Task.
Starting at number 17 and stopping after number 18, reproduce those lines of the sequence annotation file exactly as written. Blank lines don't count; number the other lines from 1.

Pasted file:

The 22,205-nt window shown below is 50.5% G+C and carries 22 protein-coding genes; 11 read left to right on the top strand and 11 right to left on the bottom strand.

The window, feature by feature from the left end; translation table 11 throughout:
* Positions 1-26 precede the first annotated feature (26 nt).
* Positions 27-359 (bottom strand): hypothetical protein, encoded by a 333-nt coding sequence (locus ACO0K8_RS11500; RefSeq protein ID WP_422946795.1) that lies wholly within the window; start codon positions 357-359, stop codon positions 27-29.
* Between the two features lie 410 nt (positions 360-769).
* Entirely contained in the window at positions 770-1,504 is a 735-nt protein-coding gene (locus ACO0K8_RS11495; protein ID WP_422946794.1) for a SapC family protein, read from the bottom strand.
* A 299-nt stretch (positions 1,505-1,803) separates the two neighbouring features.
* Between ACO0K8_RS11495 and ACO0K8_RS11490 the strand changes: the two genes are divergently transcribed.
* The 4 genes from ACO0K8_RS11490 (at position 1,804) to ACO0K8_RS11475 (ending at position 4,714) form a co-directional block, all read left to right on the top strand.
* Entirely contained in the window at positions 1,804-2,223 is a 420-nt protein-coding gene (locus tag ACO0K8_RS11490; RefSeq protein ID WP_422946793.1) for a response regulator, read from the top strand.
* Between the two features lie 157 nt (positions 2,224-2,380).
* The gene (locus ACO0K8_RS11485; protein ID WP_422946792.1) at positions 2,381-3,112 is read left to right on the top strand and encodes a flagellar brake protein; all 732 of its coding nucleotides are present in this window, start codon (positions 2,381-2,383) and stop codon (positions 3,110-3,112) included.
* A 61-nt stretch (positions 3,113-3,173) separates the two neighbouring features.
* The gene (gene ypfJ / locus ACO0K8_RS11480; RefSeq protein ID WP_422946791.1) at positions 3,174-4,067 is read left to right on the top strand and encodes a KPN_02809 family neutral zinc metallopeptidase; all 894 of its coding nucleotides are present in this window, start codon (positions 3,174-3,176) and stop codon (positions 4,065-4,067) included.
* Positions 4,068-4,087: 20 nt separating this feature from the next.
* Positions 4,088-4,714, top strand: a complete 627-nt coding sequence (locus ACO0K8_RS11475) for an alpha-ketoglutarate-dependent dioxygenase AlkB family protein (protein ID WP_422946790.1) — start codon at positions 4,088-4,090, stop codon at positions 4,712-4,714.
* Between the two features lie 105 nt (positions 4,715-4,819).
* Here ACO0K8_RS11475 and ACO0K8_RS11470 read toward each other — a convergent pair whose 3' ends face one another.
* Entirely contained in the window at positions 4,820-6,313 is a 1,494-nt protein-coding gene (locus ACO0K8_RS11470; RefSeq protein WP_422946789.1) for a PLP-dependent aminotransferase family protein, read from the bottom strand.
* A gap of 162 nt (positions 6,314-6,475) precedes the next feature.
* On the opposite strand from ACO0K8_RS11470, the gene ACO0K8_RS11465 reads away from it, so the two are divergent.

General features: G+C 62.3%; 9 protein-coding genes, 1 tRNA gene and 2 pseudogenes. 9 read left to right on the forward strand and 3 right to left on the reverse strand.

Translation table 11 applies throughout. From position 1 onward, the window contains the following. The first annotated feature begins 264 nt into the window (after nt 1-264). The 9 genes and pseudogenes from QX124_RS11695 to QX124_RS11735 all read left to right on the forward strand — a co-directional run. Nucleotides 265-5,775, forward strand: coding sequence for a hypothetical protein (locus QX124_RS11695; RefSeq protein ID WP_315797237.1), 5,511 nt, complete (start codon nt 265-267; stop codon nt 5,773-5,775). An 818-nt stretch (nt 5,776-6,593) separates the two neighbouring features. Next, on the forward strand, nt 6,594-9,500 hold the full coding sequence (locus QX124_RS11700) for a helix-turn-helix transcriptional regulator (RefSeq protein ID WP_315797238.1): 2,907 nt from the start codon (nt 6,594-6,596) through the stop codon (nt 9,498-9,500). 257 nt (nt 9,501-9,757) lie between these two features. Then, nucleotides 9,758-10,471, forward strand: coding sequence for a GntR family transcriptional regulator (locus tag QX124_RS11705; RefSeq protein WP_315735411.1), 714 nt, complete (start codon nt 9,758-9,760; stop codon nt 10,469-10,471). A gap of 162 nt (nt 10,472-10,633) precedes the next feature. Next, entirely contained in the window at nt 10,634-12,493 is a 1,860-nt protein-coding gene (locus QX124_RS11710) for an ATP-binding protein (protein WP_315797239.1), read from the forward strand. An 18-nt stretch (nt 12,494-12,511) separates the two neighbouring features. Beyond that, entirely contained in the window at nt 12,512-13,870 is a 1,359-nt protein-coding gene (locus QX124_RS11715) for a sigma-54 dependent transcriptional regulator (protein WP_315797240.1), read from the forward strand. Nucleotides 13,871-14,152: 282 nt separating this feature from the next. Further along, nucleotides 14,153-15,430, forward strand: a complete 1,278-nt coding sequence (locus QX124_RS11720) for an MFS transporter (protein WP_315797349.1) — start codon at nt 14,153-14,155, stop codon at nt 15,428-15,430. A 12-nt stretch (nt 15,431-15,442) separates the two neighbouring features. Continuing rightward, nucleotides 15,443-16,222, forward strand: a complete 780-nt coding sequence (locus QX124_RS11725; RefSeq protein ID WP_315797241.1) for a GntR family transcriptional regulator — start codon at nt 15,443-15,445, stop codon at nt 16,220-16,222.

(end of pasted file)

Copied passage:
* Between the two features lie 105 nt (positions 4,715-4,819).
* Here ACO0K8_RS11475 and ACO0K8_RS11470 read toward each other — a convergent pair whose 3' ends face one another.